God is our refuge and strength, a very present help in trouble (Psalm 46.1)
A Place of Safekeeping (1983) 396.3 × 315, acrylic on wood
Towards the end of my MA Visual Art degree (1982–4), I painted A Place of Safekeeping. The work referenced both verse 1 of Psalm 46 and a curious enclosure that was cut into the rock at the rear of the, then, University College of Wales, Aberystwyth’s Visual Art Department, on Llanbadarn Road. It was a ‘man’-made (and, at the time of its construction, a secret) concrete bunker built to store valuable pictures and documents that’d been evacuated from museums and galleries in London during World War II. Here, the treasures were completely safe from aerial bombing, explosions, fire, water, collapse, and discovery.
For the psalmist, God was a strongroom – an unassailable and indestructible refuge that would preserve him from far worse calamities than the blitz: Therefore, I will not fear, though the earth be removed, and though the mountains be carried into the midst of the sea (Psalm 46.2). The works in the bunker were returned to London in 1946. God, however, was his perpetual place of safekeeping, as well as a source of strength. It protected him in the ‘eternal now’ (as the old hippies used to say). Troubles would inevitably come. But this sanctuary was active, concerned, immediate, and remedial. God was not only the refuge, but also inside it, with the psalmist, supporting him, and changing his situation for the better.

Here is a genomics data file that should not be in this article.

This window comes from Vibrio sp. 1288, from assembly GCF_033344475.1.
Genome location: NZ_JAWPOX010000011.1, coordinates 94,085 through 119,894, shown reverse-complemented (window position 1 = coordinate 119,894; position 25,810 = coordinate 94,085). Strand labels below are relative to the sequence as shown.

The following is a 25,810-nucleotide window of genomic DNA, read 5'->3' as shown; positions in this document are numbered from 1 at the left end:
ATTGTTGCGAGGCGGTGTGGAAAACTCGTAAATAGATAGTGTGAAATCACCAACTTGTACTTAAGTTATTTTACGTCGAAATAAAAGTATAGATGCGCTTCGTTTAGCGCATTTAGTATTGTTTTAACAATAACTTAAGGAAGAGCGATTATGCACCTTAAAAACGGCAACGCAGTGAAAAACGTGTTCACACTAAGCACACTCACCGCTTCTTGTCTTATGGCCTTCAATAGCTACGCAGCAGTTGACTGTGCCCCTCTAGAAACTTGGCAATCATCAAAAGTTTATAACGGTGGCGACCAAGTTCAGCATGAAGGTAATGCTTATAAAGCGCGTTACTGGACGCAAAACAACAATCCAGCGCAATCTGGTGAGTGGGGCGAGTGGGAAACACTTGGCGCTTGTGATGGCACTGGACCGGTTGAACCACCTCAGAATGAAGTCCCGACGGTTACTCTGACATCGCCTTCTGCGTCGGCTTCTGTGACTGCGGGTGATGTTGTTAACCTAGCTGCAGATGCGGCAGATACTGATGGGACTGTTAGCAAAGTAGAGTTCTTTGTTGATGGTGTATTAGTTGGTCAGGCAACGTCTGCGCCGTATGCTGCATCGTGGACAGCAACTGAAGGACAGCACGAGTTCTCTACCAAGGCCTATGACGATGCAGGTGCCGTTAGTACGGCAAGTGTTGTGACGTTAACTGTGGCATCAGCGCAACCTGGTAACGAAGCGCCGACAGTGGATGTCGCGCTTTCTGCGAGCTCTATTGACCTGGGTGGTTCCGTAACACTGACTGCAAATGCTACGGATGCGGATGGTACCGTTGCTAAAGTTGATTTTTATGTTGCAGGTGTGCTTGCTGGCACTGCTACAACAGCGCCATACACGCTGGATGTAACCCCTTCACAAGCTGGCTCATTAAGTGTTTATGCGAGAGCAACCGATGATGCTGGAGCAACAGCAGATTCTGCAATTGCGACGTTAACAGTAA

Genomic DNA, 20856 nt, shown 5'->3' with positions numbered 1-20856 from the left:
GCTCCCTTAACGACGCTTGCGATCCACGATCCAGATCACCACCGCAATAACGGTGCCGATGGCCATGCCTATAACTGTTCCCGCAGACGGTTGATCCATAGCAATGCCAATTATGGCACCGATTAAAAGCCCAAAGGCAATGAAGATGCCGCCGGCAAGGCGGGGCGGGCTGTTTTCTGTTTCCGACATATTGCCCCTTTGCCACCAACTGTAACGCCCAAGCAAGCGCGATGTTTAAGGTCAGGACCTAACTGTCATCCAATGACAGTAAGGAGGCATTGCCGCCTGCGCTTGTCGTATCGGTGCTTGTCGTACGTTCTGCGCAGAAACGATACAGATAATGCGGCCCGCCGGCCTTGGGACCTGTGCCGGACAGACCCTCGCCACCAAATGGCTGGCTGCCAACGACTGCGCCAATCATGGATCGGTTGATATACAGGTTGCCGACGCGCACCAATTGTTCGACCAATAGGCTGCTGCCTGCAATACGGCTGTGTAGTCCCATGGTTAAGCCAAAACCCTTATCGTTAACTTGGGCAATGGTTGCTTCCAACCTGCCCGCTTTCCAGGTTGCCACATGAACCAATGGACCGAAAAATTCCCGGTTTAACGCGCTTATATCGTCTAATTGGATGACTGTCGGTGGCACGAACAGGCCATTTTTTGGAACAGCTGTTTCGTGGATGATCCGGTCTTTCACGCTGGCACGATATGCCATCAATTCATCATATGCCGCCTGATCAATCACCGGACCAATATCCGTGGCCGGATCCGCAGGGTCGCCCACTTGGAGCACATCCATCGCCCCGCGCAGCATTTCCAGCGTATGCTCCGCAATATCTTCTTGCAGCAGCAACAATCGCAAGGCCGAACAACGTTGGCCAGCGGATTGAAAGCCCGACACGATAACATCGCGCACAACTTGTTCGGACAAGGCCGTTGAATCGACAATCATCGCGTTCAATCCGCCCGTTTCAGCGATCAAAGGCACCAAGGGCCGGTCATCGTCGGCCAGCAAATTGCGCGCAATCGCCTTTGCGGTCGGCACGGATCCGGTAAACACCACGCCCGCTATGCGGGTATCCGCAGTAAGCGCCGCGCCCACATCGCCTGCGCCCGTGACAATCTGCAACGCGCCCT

5.45 am: I got up after a dismal night’s sleep, and made final preparations for a research trip to Sheffield. (I was last there in 2013.) After dutifully putting away the crockery, utensils, and pans on the draining boarding (my usual morning routine), breakfasted, and dealt with emails that had arrived late last night, I pushed out into the streets and headed toward the railway station:
The notification advised that Borth station (the next down the line) had been closed due to recent storm damage. 7.30 am: Off we went. With an overpriced cardboard cup of PG tips in hand (‘You never learn, Buddy!’), I broke out my computer. Llanbadarn – looking for all the world like a village that Samuel Palmer might have painted – receded into the distance. On with work.
9.16 am: I arrived at Shrewsbury and headed for a watering hole. My next train wasn’t due for another three-quarters of an hour. But I appreciated this slower pace. Parts of my mind began to thaw. 10.00 am: On the Stockport leg. I wish people wouldn’t conduct their business in public on phones. ‘I’ve not paid good money to be in your office!’, I thought:
Over the next few days, business will done (in private), aspirations framed, possibilities explored, and resolutions (professional and personal) made. I’d made this journey, passed the magnificent Jodrell Bank (where they used to offer a really good beef burger and chips), so many times when visiting my sons at university. The power of the radio telescopes interferes with a mobile phone’s GPS, pulling the marker off the train track and into a field. Why do I always find this so inordinately funny?
10.50 am: Stockport (light and sound):
The journey to Sheffield was slow, and through tunnels and a perpetual phone-signal wilderness. I arrived at 12.10 pm, under the same weather as on the last occasion. Little in the city had changed, as far as I could see. I’ve a penchant for reliving exactly the same experiences. It’s a close as I can get to time travel:
I took lunch at the Cafe Gallery and joined informal meetings with colleagues in order to discuss a way ahead. All hush-hush and tentative at the moment.
6.00 pm: We ate at a local Italian restaurant. Not ‘proper’ Italian. Nevertheless, they served a darned-good lasagne:
7.30 pm: Catch up. The beginning of reflection. This will be focussed, as it was the last time I was in Sheffield. Indeed, the previous occasion has prepared me for this one, in a number of ways. (Who could have known?) The I. Nothing. Lack. suite was released, quietly, now that the Commission’s permissions had been granted: